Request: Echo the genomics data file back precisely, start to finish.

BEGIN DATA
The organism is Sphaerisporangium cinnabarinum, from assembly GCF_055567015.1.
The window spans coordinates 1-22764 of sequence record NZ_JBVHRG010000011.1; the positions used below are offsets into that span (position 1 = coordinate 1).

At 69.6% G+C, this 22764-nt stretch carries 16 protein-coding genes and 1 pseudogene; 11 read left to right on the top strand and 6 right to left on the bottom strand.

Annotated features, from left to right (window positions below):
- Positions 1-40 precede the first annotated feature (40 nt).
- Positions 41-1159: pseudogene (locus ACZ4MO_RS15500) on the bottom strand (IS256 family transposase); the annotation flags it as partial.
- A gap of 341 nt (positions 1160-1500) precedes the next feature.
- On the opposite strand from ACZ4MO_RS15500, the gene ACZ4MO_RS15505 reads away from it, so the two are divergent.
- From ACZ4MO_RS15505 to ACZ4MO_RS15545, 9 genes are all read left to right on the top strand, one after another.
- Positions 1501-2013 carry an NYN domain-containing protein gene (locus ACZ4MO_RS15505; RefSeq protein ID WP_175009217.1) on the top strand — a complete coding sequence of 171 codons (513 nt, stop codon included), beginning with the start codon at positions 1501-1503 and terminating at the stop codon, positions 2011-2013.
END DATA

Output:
The organism is Sphaerisporangium cinnabarinum, from assembly GCF_055567015.1.
The window spans coordinates 1-22764 of sequence record NZ_JBVHRG010000011.1; the positions used below are offsets into that span (position 1 = coordinate 1).

At 69.6% G+C, this 22764-nt stretch carries 16 protein-coding genes and 1 pseudogene; 11 read left to right on the top strand and 6 right to left on the bottom strand.

Annotated features, from left to right (window positions below):
- Positions 1-40 precede the first annotated feature (40 nt).
- Positions 41-1159: pseudogene (locus ACZ4MO_RS15500) on the bottom strand (IS256 family transposase); the annotation flags it as partial.
- A gap of 341 nt (positions 1160-1500) precedes the next feature.
- On the opposite strand from ACZ4MO_RS15500, the gene ACZ4MO_RS15505 reads away from it, so the two are divergent.
- From ACZ4MO_RS15505 to ACZ4MO_RS15545, 9 genes are all read left to right on the top strand, one after another.
- Positions 1501-2013 carry an NYN domain-containing protein gene (locus ACZ4MO_RS15505; RefSeq protein ID WP_175009217.1) on the top strand — a complete coding sequence of 171 codons (513 nt, stop codon included), beginning with the start codon at positions 1501-1503 and terminating at the stop codon, positions 2011-2013.